Tahiya wickedly asked her, “Don’t you regret this change of plans?”

They all smiled, and Mahgub laughed, as though her taunt pleased him. He said, “God forgive me. Ihsan was a brilliant student. She frequently amazed M. Lechot, the philosophy professor, with her intelligence. He long opposed her departure from the program.”

He looked at Tahiya to check her eyes for the impact of his words. He found that she was gazing at him contemptuously and ironically. He did not feel angry. In fact, he was secretly delighted. Then a Nubian servant entered with refreshments. They drank with relish and silence prevailed, as if this were an intermission.

Hamdis Bey’s wife picked up the conversation again, dredging up old memories as she recalled the small boy who now made an appearance as a worthy husband and the head of a new household. She spoke of time, of its remarkable rapidity. Then she asked the young man, “How are your parents?”

“Praise God,” Mahgub answered quickly. Then he immediately felt depressed. The lady asked him, “Didn’t they attend your wedding?”

“They were prevented by my father’s ill health.”

After offering a prayer for the man’s full recovery, the lady asked, “How is al-Qanatir?”

“As beautiful as when you lived there.”

“It’s amazing; we haven’t been back since we moved.”

Smiling, Ahmad Bey Hamdis asked, “Are you spending your honeymoon in Cairo?”

Mahgub was delighted by this question because it opened new areas for conversation. He answered, “My position as secretary to Qasim Bey Fahmi doesn’t allow me any free time at present.”

At this point—to explain why they were in Cairo in July, in case there was any doubt in his mind—Tahiya said, “My father usually takes his vacation in August. Then we’ll all travel to Europe.” Changing her tone, she asked him with special emphasis, “Haven’t you taken Miss Ihsan to see the university’s excavations?”

His heart felt troubled, and he ran his eyes round the faces of those present. Finding that everyone was smiling and that there was no indication in their expressions of any suspicions, he sighed with relief. Controlling his emotions, he replied, “No.” Then he added spitefully, “We’ll no doubt go there soon, once we buy a car.”

Just as spitefully, she said, “The nicest trips are those on foot.”

Hamdis Bey asked about Qasim Bey Fahmi, who—he said—had been his comrade when they studied overseas. He promised to commend Mahgub to him. This link, which was unforeseen, troubled him. What would happen if Hamdis Bey discovered the secret behind his marriage? He felt an icy hand clutch his heart. Since this visit was merely a chance to get acquainted, he did not wish to prolong it. So he rose and they asked leave of their hosts.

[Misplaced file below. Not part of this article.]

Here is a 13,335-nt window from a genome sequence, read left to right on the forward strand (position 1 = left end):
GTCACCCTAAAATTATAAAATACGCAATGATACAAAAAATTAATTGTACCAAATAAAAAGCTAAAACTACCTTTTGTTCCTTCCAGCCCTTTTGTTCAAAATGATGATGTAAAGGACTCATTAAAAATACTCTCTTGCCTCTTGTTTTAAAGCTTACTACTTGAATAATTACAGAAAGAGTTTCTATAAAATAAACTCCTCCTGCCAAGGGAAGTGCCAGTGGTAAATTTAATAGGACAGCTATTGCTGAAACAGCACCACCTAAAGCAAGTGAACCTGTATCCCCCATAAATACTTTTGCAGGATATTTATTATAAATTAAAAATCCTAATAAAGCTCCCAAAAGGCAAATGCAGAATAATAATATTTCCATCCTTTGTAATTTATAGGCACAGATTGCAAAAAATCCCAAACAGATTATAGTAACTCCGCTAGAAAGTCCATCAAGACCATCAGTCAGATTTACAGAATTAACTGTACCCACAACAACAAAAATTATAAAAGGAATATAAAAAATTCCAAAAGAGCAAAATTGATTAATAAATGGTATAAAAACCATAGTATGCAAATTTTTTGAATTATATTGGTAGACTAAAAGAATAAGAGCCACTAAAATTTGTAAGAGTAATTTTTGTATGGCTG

On the way back, Ihsan snorted, “I take refuge in God from you!”

He guffawed and said sarcastically, “Be daring. Lying is as much a form of speech as telling the truth; but it’s more beneficial.”

“What if we’re found out?”

He replied with exasperation, “What if, what if—always what if. This phrase ‘what if’ is a recipe for failure. When inserted into a sentence, it negates the sentence’s usefulness and frustrates the protagonist’s intent. Don’t say, ‘what if.’ ”

Ihsan laughed and replied, “Your distinguished relative’s wife is a nice lady.”

Stealing a crafty look at her, he asked naughtily, “What about Tahiya? What a fine girl she is!”

Ihsan remained silent, not knowing what to say. Finally she stammered, “Right.”

He was watching her mischievously and felt supremely delighted. He returned to the apartment like a triumphal victor. The rest of the evening he felt grand, until the telephone rang. When he placed the receiver to his ear, he frowned and his enthusiasm for life waned, as if cold water had been thrown on his flaming heart, which had been dancing merrily. The speaker was Salim al-Ikhshidi, who informed him that the bey would be visiting the apartment the following evening.

Cairo Modern